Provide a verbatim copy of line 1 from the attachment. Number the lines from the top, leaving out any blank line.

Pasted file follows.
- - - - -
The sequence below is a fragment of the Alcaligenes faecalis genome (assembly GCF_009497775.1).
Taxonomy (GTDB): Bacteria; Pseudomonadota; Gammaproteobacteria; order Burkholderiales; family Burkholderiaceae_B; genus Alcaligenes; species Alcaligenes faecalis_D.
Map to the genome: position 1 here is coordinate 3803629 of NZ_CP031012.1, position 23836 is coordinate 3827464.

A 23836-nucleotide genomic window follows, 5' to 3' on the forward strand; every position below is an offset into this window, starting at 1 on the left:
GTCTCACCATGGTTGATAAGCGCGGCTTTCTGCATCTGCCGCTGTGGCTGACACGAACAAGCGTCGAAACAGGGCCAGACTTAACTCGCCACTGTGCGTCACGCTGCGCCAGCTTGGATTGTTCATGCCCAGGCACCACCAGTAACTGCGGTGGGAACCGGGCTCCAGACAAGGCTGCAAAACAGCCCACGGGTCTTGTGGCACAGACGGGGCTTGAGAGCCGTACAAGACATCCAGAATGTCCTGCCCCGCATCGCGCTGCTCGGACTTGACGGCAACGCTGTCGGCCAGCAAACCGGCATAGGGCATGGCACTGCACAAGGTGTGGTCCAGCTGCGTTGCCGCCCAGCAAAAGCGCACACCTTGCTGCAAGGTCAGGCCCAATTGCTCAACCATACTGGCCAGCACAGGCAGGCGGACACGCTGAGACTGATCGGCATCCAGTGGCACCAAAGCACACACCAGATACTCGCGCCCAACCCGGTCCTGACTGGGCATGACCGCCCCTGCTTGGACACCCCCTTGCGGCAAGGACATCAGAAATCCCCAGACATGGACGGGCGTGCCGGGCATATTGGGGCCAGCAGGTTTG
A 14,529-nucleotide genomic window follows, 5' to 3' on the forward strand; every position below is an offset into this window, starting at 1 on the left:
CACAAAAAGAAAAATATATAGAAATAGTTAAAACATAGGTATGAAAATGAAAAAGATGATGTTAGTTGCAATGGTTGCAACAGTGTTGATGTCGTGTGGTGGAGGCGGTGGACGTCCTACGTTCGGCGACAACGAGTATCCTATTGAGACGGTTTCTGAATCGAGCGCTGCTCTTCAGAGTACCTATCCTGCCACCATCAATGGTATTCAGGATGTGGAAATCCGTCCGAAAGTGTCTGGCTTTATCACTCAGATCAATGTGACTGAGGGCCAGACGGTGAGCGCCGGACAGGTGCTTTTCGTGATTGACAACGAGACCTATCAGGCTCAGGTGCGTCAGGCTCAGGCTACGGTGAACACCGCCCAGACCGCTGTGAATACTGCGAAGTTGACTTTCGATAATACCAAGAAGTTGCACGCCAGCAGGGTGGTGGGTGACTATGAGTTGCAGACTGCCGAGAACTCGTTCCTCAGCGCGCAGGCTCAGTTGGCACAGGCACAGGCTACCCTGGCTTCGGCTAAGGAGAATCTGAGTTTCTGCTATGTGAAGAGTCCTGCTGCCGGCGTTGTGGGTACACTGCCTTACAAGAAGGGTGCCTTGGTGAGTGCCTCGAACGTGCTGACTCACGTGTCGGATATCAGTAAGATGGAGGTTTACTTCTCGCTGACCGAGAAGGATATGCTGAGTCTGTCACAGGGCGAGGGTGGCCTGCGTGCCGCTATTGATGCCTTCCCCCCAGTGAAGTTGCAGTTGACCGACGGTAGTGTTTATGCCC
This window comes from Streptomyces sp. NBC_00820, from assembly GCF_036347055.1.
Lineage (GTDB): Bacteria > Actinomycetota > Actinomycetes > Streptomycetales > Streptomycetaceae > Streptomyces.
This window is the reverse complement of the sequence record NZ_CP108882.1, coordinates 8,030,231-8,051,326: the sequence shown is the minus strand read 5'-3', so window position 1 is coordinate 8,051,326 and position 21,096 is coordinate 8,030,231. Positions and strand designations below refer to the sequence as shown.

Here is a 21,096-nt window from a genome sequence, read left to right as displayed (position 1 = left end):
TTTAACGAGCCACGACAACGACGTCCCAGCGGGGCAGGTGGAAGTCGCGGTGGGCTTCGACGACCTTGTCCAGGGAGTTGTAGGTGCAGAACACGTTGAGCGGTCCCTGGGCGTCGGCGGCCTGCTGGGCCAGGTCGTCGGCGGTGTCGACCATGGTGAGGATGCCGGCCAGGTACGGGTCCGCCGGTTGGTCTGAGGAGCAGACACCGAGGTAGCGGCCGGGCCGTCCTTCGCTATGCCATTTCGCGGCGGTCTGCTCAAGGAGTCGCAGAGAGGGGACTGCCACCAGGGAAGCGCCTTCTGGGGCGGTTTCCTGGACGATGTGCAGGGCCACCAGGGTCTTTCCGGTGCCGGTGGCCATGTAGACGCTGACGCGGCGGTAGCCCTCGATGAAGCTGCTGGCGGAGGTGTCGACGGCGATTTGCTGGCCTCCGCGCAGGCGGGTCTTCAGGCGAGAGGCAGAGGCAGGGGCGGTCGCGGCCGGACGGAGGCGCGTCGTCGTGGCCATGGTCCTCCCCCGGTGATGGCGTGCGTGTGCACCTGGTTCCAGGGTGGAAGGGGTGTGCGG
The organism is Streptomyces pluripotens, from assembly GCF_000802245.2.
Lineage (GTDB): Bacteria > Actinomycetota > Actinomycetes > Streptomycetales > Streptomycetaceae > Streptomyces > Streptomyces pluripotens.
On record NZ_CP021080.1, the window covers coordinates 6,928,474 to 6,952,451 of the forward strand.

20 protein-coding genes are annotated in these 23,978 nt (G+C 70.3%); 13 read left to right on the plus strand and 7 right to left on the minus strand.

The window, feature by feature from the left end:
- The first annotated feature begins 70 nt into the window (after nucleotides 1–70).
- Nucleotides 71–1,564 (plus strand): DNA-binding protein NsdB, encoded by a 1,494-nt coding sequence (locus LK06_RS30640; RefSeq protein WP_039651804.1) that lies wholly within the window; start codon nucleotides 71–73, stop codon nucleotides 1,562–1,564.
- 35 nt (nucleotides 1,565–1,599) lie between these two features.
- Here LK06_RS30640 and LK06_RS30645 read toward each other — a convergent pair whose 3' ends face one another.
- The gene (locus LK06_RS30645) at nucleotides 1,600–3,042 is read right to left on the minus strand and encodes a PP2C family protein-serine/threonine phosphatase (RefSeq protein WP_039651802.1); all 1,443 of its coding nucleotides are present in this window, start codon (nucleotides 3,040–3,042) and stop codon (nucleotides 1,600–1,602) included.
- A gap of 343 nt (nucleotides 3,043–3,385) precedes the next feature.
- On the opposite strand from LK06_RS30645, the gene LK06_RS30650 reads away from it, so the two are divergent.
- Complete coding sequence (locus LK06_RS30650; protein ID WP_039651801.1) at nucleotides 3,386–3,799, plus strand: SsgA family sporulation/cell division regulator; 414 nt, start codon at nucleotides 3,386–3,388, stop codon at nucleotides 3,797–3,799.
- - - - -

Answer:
The sequence below is a fragment of the Alcaligenes faecalis genome (assembly GCF_009497775.1).